The New New Foreclosure Plan

The Obama administration rolled out yet another initiative to stem the foreclosure tide even as evidence mounts that the earlier plans are having a marginal effect.

I haven’t seen any details on the new plan but the reports are that it focuses on encouraging short sales. Without any details, I have no idea what they mean by encouraging but I suspect you can substitute taxpayer assistance for encouragement and be pretty close to what’s going on.

I’ll have some thoughts on short sales in a moment but first let’s take a quick look at the success or lack thereof of the current programs.

We all know by now that the original Hope for Homeowners has been a dismal failure. I don’t think “dismal failure” properly describes a program that produced 50 modifications, 49 of which are being investigated for fraud. The more recent Obama plans are off to a slow start as well.

The NYT noted yesterday that after two months 55,000 homeowners have received help under the new program. To put that into perspective, in April there were 342,000 foreclosure filings. The comparison is a bit unfair as many lenders and servicers are just getting their programs ramped up but it demonstrates how far the program has yet to go to make a meaningful impact.

Mark Zandi, the chief economist of Moddys, estimates that the program may eventually end up helping 1.5 million to 2 million homeowners. Not an insignificant number but currently 15.4 million homeowners are underwater on their mortgages. Since negative equity is one of the prime causes of default, you can see how intractable the problem has become. A modification may cure immediate cash flow issues for the homeowner but if he remains underwater, the prospects for redefault are significantly higher.

The Obama plan is also handicapped by — big surprise here — bureaucracy. Homeowners can’t decipher the rules and when they do try and obtain help are met with a confusing maze of procedures and often just bad information.

Back to the new initiative. Some sketchy information on CNBC indicates that it’s not much more than throwing some more billions at servicers to get them to do short sales or do deeds in lieu. They’re also going to throw more incentives their way in order to incent them to do more mods in areas that continue to see declining home prices.

This goes directly back to the problem I mentioned above. The servicers are reluctant to do mods in these areas because they know that they’re likely to fail due to the negative equity position of the borrower. So the government throws more money their way to compensate them for losses on failed mods.

There are all sorts of problems with short sales which explain why they haven’t worked to date and are unlikely to be of much help with the problem now. For instance, mortgage insurance is cancelled if a lender agrees to a short sale, so in those cases in which a lender has an insured mortgage a short sale could result in a larger absolute loss than a foreclosure even though the house may be sold in a short sale for more than would be realized through foreclosure and resale. Additionally, in this market they aren’t likely to garner a much higher sales price than they would in a foreclosure sale. They make sense when there’s not much foreclosure inventory, not when there’s a lot.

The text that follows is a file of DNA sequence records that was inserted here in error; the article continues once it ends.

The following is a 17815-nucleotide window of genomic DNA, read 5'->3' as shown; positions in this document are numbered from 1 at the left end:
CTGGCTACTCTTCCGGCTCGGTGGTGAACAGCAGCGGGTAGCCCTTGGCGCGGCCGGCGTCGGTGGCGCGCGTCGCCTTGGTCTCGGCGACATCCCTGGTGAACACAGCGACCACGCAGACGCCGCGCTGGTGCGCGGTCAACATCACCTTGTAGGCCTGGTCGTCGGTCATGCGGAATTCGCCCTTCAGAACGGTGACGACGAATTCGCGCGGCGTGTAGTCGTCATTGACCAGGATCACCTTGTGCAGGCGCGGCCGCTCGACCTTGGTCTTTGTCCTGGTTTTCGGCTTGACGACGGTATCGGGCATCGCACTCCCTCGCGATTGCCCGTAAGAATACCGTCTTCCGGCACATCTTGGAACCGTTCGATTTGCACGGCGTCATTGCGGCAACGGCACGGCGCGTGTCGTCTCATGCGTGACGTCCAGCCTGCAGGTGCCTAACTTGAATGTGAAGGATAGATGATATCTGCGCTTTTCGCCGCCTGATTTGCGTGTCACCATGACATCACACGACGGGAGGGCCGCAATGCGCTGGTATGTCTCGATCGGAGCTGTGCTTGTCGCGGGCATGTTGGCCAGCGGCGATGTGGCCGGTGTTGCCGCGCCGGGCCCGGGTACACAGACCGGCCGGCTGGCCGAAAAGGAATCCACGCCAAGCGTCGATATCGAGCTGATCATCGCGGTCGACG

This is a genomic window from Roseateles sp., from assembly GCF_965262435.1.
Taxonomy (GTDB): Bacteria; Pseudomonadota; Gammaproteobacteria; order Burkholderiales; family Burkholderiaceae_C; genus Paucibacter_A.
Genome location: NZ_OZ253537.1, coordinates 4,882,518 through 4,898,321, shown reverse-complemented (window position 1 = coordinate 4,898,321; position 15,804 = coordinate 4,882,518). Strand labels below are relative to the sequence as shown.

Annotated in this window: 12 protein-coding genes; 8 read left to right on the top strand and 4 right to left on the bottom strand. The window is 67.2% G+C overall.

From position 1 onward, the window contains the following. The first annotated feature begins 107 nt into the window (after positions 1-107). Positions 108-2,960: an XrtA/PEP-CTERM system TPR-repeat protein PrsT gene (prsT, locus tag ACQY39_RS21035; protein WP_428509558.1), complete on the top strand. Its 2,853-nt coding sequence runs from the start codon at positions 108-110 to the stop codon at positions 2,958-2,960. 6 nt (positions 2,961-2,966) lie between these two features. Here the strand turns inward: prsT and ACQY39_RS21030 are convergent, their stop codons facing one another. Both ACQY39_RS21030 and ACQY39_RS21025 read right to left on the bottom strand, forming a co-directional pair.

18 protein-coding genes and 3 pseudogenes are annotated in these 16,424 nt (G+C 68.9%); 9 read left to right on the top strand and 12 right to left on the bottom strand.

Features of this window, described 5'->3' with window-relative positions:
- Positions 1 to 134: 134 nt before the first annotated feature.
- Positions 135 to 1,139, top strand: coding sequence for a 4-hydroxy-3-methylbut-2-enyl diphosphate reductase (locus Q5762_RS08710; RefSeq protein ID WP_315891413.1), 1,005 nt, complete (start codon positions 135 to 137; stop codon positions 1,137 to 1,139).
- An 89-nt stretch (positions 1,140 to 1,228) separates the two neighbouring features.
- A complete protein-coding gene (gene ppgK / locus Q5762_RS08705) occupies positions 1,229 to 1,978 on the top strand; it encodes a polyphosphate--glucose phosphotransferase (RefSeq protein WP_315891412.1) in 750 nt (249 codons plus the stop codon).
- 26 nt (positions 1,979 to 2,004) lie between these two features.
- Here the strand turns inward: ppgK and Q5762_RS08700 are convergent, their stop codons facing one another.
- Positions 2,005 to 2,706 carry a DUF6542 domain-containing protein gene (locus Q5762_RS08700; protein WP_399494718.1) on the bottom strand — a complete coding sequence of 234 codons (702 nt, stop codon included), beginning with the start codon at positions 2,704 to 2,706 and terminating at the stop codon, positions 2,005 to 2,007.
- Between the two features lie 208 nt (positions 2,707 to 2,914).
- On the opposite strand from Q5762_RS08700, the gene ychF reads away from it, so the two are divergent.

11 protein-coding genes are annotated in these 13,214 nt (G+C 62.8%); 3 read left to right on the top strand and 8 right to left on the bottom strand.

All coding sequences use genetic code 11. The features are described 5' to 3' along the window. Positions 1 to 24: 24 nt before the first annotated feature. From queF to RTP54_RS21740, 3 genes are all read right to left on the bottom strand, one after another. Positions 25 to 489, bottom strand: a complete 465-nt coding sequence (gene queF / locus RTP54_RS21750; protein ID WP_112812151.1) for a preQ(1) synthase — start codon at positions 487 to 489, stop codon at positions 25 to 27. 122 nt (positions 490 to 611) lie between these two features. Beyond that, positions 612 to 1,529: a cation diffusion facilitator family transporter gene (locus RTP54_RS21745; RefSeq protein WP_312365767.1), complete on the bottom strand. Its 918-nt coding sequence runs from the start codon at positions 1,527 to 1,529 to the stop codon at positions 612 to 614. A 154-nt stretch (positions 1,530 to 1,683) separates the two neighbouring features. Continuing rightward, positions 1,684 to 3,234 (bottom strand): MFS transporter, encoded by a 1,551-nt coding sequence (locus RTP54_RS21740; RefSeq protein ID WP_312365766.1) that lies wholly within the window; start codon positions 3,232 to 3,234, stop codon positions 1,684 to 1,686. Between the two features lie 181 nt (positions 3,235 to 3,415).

The Obama plans may have some impact on the margin but the ultimate solution to this problem is going to be the same as the solution to any other asset bubble. Prices are going to have to reach a clearing level and the excess inventory absorbed over time. The world will begin to properly spin on its axis again but it won’t be due to the intervention of the government.

More: here (MarketWatch on the new plan).

About Tom Lindmark 401 Articles

I’m not sure that credentials mean much when it comes to writing about things but people seem to want to see them, so briefly here are mine. I have an undergraduate degree in economics from an undistinguished Midwestern university and masters in international business from an equally undistinguished Southwestern University. I spent a number of years working for large banks lending to lots of different industries. For the past few years, I’ve been engaged in real estate finance – primarily for commercial projects. Like a lot of other finance guys, I’m looking for a job at this point in time.

Given all of that, I suggest that you take what I write with the appropriate grain of salt. I try and figure out what’s behind the news but suspect that I’m often delusional. Nevertheless, I keep throwing things out there and occasionally it sticks. I do read the comments that readers leave and to the extent I can reply to them. I also reply to all emails so feel free to contact me if you want to discuss something at more length. Oh, I also have a very thick skin, so if you disagree feel free to say so.

Enjoy what I write and let me know when I’m off base – I probably won’t agree with you but don’t be shy.

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